Friday, February 10, 2012
I’ve just spent more time than I expected getting this to work. It seemed like it would be easy, since running
cucumber from the command line is so easy. But
ant is very helpful in sanitizing the environment for subprocesses–a little too helpful, perhaps. After chasing a number of dead ends and increasingly complicated detours, I ended up with this target: (Continued)
Wednesday, May 25, 2011
Teams new to Agile often realize that they have a lot to do before they get their new development process at full speed. Looking at this big and unknown hill in front of them, many Agile teams choose to do an Iteration Zero (or Sprint Zero) to prepare before they start delivering regular increments of functionality. During this time, they may try to get their ducks in a row with
- A list of features to be built
- A release plan or timeline for those features
- Setting up development infrastructure such as version control or continuous integration servers
- Studying or practicing skills in new technologies they expect to use
- … and other management, infrastructure, and technical endeavors.
They try to get all the preliminaries out of the way so they can hit the ground running full speed in Iteration One. In my experience, they’re still not ready to go full speed. These things are rarely as complete as expected after one iteration, and often aren’t quite in tune with the actual needs of the project. The list of features will likely not be complete, but the attempt to approach completeness will dump in lots of ideas that have been given little thought. Any attempt to project into the future still has no data about how fast things can be accomplished. The infrastructure may or may not be the best for supporting the project, but it is likely that the project will now conform to the infrastructure rather than the other way around. The choice of technologies will be made speculatively rather than driven by the needs of the project. While we may do OK, we’ll have made a lot of decisions with the least amount of information we’ll have in the project lifecycle.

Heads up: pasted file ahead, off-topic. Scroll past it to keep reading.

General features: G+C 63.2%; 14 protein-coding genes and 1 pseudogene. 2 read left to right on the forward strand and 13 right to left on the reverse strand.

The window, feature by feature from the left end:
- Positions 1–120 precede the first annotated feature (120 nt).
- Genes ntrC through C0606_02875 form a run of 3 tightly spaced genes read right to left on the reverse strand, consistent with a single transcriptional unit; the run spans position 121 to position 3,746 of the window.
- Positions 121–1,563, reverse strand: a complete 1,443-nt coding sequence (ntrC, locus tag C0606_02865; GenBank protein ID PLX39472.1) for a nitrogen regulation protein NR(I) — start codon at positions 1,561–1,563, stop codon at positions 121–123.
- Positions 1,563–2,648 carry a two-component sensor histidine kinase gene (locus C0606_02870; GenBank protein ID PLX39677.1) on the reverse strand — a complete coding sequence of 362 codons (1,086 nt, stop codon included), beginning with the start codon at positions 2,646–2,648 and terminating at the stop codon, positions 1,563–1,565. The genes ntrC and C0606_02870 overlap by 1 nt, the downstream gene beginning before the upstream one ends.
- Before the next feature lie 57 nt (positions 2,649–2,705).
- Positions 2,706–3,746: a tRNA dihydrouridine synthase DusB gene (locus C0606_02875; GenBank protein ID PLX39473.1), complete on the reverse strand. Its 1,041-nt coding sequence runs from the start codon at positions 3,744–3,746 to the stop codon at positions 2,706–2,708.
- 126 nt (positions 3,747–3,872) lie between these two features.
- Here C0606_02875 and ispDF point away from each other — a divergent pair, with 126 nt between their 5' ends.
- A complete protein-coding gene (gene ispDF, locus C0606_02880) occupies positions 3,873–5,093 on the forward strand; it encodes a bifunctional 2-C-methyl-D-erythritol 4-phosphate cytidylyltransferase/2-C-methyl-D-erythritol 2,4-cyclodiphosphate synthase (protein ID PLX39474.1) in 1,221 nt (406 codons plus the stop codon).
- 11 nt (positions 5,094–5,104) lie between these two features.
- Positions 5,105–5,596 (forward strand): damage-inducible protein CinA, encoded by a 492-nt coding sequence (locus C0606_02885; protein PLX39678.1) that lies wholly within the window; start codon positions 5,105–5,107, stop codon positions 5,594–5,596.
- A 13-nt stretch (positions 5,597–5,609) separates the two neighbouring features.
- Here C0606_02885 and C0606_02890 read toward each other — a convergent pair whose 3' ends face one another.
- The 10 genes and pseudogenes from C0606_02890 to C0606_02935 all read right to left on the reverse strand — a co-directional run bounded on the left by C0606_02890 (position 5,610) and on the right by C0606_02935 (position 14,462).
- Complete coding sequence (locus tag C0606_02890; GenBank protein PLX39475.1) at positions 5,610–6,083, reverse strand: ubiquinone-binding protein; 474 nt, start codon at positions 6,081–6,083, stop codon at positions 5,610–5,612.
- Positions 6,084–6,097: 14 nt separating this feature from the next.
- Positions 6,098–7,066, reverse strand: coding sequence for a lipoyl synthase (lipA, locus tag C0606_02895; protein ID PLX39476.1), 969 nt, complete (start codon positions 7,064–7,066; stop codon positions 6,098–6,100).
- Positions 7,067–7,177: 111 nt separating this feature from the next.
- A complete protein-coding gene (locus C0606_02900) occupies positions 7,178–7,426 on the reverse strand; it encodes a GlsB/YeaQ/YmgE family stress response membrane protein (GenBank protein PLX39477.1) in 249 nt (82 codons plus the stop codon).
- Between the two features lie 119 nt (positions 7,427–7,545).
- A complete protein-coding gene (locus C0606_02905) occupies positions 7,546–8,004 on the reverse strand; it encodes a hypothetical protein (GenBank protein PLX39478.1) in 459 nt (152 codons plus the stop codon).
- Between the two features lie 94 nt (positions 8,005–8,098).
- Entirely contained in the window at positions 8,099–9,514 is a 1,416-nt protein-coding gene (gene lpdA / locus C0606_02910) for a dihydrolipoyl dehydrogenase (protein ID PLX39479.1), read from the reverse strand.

And we’ll have burned an iteration without producing any working software that tests our decisions.
My advice is to borrow an idea from Lean and look at the situation from the output point of view. Ask yourself, “what would it take to start delivering?” (Continued)
Wednesday, March 31, 2010
A recent post on the scrumdevelopment yahoogroup got me thinking about the age-old problems of distributed software development. The author of the post described having a Product Owner in California, developers in CA, TX, NC, & India, and QA in India. (No mention if all of the workers in India were in the same place.) I’m not picking on this individual. I’ve heard similar stories many times.
It reminded me of something I’d read in Martin Fowler’s book, Patterns of Enterprise Architecture. On page 88, figure 7.1 shows a common but distressing architectural design of distributed objects. In the diagram, the components for Invoice, Customer, Order, and Delivery are each deployed to separate machines. Why do it this way? (Continued)
Sunday, July 26, 2009
Bob Payne and I talk about continuous integration on the Agile Toolkit podcast.
Monday, July 30, 2007
I’ve never really liked stored procedures. I always put it down to the fact that I’m a programmer, not a database person. I like keeping the functionality in the code. The database is just a place where objects go when they sleep.
My current client uses stored procedures for all database reads and writes. It probably made sense when the code was ASP, but Java JDBC code has all the expressibility you could want.
Today, I learned a new reason to not like stored procedures. (Continued)